The review into events at a Plymouth nursery noted:
This review has identified the urgent need to develop effective staff supervision within Early Years Settings. With no formal structures allowing staff to reflect on their own work and practice within the nursery there was no opportunity for any discomfort with K’s increasing sexualised behaviour to be aired. Lack of supervision also meant there was no effective means to manage performance and challenge inappropriate behaviour such as use of mobile phones within the nursery.
(Plymouth Safeguarding Children Board: Serious Case Review Executive Summary in respect of Nursery Z. Para 6.5)
From September 2012, the EYFS framework requires early years settings to have in place arrangements for staff supervision. However there is little guidance as to what this may look like and how it could be delivered.
As authors of two serious case review overview reports into abuse in nurseries, (one of which was Nursery Z in Plymouth) In-Trac believes strongly in the difference that good supervision can make. Good supervision can give staff an opportunity to reflect on their practice, explore any worries or concerns about the welfare of children in the setting and contribute towards developing confident and competent staff groups. All of these are known to be important in establishing safe organisations where children are safeguarded from harm.
We have developed a one day course aimed at introducing the key elements of effective supervision to anyone in the early years sector responsible for developing supervision arrangements. Using our extensive experience of supervision training across the social care sector, we can assist managers in considering what supervision arrangements in their setting might look like and introduce a model of supervision that has been shown to work in a variety of health and social care organisations.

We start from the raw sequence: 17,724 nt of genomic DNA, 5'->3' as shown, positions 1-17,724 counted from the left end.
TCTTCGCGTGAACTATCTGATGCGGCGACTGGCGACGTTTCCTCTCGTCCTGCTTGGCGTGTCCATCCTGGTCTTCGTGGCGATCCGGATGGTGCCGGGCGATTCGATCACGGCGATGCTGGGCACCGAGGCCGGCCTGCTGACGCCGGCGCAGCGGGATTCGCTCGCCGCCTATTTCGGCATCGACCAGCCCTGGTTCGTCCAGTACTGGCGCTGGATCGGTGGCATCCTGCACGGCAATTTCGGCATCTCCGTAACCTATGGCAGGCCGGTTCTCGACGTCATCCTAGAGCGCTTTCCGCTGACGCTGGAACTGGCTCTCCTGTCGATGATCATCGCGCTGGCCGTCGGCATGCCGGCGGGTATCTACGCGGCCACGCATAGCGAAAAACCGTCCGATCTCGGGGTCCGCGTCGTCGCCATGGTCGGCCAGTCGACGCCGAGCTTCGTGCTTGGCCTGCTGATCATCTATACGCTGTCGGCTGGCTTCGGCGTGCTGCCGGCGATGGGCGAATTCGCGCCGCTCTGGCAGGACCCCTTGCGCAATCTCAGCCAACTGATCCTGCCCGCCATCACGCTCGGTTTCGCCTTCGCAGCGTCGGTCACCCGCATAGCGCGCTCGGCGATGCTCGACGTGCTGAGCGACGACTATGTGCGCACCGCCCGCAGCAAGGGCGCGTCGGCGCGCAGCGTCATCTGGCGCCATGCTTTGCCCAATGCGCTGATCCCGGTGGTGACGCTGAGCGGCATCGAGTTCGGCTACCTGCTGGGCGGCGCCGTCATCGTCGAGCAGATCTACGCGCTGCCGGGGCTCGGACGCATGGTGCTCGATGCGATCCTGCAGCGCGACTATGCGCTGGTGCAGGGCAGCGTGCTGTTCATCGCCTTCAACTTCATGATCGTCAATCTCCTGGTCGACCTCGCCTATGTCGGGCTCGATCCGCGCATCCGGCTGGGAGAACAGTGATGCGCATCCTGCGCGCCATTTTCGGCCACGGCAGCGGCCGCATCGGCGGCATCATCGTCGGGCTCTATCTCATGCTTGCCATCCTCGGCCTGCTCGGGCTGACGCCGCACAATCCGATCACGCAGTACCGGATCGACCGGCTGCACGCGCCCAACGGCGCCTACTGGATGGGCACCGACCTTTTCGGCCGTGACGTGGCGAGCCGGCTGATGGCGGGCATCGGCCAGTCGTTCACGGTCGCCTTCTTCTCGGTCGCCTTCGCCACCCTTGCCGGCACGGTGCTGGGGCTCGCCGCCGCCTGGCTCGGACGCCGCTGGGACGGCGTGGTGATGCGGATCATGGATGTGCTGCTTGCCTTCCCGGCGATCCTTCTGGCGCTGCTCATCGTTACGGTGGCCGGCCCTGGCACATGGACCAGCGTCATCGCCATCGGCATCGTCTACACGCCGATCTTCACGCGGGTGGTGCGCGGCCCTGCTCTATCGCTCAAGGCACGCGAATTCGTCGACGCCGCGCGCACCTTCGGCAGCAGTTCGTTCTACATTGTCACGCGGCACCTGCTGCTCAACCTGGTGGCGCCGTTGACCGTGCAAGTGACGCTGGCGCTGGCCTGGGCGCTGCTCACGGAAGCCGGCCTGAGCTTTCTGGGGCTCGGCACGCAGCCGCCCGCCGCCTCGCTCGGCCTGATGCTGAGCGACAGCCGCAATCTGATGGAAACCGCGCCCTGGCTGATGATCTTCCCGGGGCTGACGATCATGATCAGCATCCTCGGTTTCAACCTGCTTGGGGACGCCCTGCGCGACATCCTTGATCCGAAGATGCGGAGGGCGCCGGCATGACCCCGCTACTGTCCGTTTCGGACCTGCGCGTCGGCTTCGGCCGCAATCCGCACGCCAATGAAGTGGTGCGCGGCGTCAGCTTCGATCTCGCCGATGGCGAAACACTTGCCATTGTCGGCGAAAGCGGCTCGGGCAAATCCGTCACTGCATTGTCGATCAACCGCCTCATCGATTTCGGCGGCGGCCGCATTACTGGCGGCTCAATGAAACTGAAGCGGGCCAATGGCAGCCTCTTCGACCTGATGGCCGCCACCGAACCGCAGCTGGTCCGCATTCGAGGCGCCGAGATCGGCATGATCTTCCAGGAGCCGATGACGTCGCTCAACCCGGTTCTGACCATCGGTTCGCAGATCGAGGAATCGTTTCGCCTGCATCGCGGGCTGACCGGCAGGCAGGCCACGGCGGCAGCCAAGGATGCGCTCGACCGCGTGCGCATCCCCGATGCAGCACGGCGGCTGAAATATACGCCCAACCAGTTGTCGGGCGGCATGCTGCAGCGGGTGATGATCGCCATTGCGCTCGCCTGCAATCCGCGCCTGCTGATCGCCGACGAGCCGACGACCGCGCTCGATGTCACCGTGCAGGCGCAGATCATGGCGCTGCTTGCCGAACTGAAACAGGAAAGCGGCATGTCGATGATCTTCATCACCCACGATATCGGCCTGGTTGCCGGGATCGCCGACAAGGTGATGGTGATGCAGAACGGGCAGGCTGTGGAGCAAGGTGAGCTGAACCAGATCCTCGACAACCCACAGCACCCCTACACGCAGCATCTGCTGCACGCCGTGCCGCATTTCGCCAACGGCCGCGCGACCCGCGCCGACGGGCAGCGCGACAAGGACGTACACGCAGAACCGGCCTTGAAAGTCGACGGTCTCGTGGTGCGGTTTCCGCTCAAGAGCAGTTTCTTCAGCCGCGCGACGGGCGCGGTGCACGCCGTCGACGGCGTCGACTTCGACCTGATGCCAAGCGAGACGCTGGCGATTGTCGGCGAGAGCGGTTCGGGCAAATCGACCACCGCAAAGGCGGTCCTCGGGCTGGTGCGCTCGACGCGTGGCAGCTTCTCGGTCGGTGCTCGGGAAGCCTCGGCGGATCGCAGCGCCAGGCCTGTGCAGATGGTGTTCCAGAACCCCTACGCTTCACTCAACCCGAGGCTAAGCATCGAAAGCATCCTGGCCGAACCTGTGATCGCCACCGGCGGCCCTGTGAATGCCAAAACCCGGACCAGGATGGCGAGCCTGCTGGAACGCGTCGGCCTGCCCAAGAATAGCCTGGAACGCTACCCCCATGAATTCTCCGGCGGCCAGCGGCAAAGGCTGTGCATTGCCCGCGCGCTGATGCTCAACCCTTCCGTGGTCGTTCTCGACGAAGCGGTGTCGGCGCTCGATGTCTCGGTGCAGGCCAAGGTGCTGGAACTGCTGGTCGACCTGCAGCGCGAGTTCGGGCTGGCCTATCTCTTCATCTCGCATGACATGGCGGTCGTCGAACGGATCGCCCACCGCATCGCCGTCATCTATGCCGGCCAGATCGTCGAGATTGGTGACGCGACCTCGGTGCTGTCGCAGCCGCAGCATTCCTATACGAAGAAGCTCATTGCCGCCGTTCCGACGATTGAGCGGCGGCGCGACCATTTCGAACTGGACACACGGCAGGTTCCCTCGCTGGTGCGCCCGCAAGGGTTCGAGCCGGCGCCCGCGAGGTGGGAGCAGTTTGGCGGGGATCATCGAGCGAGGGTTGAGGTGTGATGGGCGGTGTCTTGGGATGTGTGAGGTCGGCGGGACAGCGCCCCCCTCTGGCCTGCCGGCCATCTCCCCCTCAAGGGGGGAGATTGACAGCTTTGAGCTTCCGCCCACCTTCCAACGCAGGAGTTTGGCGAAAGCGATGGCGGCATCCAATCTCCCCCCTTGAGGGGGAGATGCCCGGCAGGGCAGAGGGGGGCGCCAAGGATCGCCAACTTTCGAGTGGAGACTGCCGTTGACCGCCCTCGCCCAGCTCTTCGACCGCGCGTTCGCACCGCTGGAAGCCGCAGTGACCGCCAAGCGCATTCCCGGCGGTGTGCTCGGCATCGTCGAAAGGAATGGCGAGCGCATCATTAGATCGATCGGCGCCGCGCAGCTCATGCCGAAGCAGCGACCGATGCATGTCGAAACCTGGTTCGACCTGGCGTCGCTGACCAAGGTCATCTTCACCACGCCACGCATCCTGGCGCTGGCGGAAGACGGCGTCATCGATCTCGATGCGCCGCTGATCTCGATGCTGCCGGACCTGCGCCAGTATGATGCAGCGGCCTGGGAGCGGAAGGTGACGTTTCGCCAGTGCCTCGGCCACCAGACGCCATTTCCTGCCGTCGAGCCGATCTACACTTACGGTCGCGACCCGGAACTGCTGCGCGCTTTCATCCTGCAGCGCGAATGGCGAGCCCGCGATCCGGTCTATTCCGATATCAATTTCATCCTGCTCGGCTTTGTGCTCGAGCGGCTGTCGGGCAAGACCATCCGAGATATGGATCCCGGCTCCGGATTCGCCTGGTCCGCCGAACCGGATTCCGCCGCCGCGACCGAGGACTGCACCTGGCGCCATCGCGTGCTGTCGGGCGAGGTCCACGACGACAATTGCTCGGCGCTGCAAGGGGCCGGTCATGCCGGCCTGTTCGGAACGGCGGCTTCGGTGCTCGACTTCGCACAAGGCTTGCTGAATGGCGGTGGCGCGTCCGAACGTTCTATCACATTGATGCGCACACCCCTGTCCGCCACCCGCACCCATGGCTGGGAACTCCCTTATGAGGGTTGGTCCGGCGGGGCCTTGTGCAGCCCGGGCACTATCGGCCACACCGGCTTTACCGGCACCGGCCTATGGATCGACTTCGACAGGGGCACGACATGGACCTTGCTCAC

This one day course introduces the concept of staff supervision as an important tool in safeguarding children within early years environments. It aims to give managers an understanding of the key elements of effective supervision and a model that they can use to develop their practice.
Participants will have been given an opportunity to:
- Explore a definition of staff supervision and how this may be applied within an early years environment.
- Consider the difference that staff supervision can make to outcomes for children.
- Understand emotional impact of child protection situations on staff and how supervision can work with these emotions to maintain safe environments for children.
- Use a model for delivering supervision.